Description : Evolution, biology, and society is a catch-all phrase encompassing any scholarly work that utilizes evolutionary theory and/or biological or behavioral genetic methods in the study of the human social group, and The Oxford Handbook of Evolution, Biology, and Society contains an much needed overview of research in the area by sociologists and other social scientists. The examined topics cover a wide variety of issues, including the origins of social solidarity; religious beliefs; sex differences; gender inequality; determinants of human happiness; the nature of social stratification and inequality and its effects; identity, status, and other group processes; race, ethnicity, and race discrimination; fertility and family processes; crime and deviance; and cultural and social change. The scholars whose work is presented in this volume come from a variety of disciplines in addition to sociology, including psychology, political science, and criminology. Yet, as the essays in this volume demonstrate, the potential of theory and methods from biology for illuminating social phenomena is clear, and sociologists stand to gain from learning more about them and using them in their own work. The theory focuses on evolution by natural selection, the primary paradigm of the biological sciences, while the methods include the statistical analyses sociologists are familiar with, as well as other methods that they may not be familiar with, such as behavioral genetic methods, methods for including genetic factors in statistical analyses, gene-wide association studies, candidate gene studies, and methods for testing levels of hormones and other biochemicals in blood and saliva and including these factors in analyses. This work will be of interest to any sociologist with an interest in exploring the interaction of biological and sociological processes. As an introduction to the field it is useful for teaching upper-level or graduate students in sociology or a related social science.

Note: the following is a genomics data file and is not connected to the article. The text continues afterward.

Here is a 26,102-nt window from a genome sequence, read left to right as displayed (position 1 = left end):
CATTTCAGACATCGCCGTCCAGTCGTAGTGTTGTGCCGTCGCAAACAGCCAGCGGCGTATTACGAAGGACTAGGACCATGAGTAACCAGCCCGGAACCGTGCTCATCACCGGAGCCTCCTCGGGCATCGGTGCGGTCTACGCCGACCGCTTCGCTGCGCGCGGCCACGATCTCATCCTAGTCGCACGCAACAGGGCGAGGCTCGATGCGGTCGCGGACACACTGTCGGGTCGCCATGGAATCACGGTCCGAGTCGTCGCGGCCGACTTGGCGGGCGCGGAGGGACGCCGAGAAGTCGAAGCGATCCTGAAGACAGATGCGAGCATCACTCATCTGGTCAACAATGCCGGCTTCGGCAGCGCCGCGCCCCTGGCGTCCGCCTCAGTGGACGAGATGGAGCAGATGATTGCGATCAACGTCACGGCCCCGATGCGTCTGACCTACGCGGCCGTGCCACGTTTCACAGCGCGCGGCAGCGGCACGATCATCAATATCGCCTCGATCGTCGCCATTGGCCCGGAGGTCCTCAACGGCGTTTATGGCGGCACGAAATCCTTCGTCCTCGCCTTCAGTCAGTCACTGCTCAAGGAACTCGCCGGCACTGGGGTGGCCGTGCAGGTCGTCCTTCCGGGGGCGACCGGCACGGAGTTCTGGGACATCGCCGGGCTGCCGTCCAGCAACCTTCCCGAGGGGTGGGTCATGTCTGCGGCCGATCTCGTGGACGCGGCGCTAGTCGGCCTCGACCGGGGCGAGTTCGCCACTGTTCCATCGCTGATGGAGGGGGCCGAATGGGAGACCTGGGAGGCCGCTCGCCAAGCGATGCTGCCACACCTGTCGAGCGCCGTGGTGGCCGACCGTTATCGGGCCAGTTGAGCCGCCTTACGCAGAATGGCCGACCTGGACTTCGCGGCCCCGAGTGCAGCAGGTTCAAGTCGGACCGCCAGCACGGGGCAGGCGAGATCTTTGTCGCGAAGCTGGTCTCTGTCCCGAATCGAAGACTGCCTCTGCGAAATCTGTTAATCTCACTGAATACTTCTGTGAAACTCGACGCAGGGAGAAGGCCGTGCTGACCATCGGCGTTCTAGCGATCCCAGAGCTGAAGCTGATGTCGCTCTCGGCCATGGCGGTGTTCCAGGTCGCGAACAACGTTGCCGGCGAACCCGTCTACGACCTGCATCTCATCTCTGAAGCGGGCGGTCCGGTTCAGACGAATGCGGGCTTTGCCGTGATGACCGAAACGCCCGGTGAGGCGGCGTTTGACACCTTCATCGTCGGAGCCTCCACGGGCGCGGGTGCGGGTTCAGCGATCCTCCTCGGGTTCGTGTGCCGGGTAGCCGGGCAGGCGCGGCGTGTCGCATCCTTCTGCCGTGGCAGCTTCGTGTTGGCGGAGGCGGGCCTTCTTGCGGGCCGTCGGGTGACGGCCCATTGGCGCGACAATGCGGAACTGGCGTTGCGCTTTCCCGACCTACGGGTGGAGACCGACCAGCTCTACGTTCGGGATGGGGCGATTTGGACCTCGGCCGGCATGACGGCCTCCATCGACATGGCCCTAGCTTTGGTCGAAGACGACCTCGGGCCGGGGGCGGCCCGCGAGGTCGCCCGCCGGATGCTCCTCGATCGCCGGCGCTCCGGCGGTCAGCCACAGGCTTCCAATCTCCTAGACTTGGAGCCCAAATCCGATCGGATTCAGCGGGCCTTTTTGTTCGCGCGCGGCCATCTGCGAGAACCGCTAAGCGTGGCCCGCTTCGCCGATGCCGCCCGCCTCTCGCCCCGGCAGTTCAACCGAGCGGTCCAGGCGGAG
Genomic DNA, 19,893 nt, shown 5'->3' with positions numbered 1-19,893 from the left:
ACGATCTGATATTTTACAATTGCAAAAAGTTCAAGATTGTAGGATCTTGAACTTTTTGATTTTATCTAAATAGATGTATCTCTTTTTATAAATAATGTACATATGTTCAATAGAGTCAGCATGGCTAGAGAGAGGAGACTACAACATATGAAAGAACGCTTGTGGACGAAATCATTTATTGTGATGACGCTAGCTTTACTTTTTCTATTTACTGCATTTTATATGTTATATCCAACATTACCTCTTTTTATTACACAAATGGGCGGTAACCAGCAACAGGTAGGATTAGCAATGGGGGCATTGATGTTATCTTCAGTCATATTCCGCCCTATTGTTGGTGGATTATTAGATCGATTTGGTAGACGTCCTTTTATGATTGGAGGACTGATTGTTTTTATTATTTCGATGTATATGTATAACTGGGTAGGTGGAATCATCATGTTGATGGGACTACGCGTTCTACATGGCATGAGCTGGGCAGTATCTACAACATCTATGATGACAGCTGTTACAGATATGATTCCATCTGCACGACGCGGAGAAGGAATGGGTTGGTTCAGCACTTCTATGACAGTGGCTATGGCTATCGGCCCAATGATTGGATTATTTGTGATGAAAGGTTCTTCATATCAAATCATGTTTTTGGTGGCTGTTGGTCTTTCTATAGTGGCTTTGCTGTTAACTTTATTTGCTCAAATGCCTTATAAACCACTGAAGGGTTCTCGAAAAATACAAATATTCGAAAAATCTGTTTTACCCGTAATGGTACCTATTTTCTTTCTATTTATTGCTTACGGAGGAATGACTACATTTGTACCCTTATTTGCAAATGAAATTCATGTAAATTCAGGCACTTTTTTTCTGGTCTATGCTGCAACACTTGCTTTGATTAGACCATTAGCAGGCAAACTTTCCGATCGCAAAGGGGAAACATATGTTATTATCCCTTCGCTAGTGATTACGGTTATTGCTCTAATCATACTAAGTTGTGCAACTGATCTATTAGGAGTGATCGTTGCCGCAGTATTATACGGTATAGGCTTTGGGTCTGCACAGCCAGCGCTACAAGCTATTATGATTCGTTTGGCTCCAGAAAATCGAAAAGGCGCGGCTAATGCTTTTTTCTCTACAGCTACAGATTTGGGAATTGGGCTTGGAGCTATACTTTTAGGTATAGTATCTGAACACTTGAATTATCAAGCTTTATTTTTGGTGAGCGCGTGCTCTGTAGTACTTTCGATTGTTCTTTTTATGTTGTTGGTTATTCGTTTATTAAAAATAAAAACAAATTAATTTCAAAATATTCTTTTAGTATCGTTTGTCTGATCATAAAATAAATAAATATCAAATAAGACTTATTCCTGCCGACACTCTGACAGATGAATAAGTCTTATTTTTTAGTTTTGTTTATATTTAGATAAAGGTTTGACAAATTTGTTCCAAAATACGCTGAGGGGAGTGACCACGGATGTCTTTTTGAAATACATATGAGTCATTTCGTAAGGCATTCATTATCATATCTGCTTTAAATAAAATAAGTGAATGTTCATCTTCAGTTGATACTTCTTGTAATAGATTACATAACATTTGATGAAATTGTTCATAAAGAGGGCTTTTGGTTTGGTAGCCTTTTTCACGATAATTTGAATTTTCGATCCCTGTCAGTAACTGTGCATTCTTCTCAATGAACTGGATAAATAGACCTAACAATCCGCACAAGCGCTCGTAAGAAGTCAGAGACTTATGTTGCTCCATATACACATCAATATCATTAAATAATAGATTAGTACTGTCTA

Description : In spite of the fact that parasites represent more than half of all living species of plants and animals, their role in the evolution of life on earth has been substantially underestimated. Here, for the first time within an evolutionary and ecological framework, Peter Price integrates the biological attributes that characterize parasites ranging from such diverse groups as viruses, bacteria, protozoa, and fungi, to helminths, mites, insects, and parasitic flowering plants. Synthesizing systematics, ecology, behavioral biology, genetics, and biogeography, the author outlines the success of parasitism as a mode of life, the common features of the wide range of organisms that adopt such a way of life, the reasons for parasites' extraordinary potential for continued adaptive radiation, and their role in molding community structure by means of their impact on the evolution of host species. In demonstrating the importance of parasitic interactions for determining population patterns and geographical distributions, Dr. Price generates further discussion and suggests new areas for research.